U.S. Hog Producers Expanding
Friday’s USDA Quarterly All Hogs and Pigs Report held slightly negative news for the hog market as it indicated the U.S. hog industry intends to expand production modestly in coming months.
Most analysts had expected that the report would show a slight contraction in breeding herd numbers; however, USDA pegged the breeding herd at 101% of a year earlier, matching the top end of the range of pre-report estimates, which averaged 99.4%. It seems likely that profitable summer hog prices, combined with the downturn in feed costs since last spring encouraged producers to expand.
The total U.S. hog herd as of Sept. 1 was also pegged at 101% of a year earlier, versus estimates averaging 100.5% in a range from 98.5% to 102%. The inventory of market hogs also came in at 101%, vs. trade estimates averaging 100.6%.
USDA pegged the number of market hogs weighing 180 pounds or more at 105% of a year earlier, topping the range of expectations and confirming ample near-term hog supplies.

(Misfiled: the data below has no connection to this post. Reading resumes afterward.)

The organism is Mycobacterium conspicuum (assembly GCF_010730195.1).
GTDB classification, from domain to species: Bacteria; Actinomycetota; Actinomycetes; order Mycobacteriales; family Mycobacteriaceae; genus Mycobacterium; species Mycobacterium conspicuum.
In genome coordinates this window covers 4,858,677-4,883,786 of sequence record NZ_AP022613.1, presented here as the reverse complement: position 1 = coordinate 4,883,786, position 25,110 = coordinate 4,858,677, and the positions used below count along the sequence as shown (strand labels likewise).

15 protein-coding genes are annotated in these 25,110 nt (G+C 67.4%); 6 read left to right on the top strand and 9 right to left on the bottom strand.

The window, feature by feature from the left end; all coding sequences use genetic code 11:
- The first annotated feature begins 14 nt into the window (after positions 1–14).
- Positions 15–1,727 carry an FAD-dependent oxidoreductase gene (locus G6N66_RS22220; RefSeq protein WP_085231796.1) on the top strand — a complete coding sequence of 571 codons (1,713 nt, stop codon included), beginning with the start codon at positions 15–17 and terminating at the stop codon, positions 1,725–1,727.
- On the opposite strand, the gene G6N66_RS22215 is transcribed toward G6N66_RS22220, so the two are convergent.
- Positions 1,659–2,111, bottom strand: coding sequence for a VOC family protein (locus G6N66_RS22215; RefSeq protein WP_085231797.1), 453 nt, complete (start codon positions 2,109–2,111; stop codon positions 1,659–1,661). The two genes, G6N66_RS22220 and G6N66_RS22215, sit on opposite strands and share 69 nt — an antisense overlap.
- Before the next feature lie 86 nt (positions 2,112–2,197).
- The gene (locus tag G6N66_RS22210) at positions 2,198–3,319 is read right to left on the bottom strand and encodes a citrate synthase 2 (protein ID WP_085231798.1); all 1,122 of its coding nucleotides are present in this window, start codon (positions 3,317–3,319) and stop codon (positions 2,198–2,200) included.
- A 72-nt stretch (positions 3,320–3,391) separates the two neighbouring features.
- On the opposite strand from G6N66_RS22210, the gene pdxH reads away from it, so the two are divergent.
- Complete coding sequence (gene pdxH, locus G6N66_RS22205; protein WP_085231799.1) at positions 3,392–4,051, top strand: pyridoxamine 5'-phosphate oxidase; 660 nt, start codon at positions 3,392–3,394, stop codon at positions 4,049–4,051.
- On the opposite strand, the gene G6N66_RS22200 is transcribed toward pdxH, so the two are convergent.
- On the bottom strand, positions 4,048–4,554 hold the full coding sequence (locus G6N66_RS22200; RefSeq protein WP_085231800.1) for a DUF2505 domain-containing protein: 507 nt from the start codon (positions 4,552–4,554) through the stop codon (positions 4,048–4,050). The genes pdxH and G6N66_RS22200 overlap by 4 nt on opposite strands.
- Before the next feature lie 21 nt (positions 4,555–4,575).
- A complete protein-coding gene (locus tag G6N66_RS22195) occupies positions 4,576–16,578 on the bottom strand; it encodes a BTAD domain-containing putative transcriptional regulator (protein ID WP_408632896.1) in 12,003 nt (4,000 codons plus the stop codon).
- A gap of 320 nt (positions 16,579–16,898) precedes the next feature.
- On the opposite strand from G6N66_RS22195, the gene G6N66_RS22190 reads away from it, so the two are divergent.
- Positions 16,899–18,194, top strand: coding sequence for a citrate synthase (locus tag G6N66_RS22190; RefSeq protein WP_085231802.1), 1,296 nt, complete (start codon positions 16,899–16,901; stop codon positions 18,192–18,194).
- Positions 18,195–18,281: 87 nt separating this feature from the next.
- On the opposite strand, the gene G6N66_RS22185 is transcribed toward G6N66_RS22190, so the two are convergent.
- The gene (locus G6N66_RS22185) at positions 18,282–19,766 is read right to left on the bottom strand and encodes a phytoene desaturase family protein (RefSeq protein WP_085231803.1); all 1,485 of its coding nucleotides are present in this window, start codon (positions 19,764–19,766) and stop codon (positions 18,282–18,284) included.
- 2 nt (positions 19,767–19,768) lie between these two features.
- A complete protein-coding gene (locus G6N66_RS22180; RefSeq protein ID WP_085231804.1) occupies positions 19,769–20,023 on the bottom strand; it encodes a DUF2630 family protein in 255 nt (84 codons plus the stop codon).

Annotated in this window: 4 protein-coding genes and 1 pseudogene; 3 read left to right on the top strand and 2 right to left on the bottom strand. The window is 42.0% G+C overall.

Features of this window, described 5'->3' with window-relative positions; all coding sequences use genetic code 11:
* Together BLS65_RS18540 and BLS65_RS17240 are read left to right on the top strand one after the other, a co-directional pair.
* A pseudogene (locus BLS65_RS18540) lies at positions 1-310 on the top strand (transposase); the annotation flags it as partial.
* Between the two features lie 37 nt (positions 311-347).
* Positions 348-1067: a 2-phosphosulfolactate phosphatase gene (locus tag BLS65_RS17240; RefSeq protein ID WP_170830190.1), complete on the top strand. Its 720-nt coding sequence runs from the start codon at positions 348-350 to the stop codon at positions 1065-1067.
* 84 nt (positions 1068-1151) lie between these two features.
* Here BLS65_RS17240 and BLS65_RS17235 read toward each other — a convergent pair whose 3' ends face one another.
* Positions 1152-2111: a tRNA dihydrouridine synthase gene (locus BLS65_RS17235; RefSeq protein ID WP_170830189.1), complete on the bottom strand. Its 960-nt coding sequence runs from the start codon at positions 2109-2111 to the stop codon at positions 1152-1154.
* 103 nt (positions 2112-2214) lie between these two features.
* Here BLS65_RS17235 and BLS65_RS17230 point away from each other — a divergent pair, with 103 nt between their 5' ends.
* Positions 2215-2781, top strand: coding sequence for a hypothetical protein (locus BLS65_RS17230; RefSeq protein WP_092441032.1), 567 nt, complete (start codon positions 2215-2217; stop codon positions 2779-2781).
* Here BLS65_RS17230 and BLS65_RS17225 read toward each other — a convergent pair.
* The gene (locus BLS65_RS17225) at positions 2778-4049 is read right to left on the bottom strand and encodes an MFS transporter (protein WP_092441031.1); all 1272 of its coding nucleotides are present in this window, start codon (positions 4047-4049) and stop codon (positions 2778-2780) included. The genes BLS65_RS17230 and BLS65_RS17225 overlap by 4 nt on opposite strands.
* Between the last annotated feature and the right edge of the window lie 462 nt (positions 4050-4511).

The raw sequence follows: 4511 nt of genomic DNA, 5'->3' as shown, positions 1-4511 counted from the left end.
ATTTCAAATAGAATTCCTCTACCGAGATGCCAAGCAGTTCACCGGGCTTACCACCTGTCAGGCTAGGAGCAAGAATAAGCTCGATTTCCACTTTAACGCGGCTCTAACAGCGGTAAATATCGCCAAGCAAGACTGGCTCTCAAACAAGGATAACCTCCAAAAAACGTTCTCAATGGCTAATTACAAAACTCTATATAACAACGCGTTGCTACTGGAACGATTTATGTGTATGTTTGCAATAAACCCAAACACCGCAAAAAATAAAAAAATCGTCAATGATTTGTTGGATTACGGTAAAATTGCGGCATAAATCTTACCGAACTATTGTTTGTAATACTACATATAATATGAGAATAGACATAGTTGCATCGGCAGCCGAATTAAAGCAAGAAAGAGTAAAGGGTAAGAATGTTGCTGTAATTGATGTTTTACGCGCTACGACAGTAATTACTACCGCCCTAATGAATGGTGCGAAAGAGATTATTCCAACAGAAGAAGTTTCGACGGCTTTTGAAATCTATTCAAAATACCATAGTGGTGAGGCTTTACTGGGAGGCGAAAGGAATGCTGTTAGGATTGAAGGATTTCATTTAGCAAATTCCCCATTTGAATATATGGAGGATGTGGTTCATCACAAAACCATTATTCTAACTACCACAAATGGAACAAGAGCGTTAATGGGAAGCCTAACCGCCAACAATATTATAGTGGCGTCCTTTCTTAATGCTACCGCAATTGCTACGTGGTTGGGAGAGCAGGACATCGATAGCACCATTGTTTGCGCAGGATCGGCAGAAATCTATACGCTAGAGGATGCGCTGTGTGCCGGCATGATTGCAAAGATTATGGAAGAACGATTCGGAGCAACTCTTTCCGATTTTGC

However, USDA reported the number of market hogs in the 60- to 119-pound and 120-179-pound weight classes at only 99% of a year earlier. That estimate was at the low end of the range of expectations and suggests that supplies may not be as large during the fourth quarter of 2004 as has been previously anticipated.
The evidence of expansion is likely to weigh most heavily on deferred futures contracts. December lean hog futures may find some support from the market hog inventory breakdown.
Editors note: Richard Brock, The Corn and Soybean Digest's Marketing Editor, is president of Brock Associates, a farm market advisory firm, and publisher of The Brock Report.
To see more market perspectives, visit Brock's Web site at www.brockreport.com.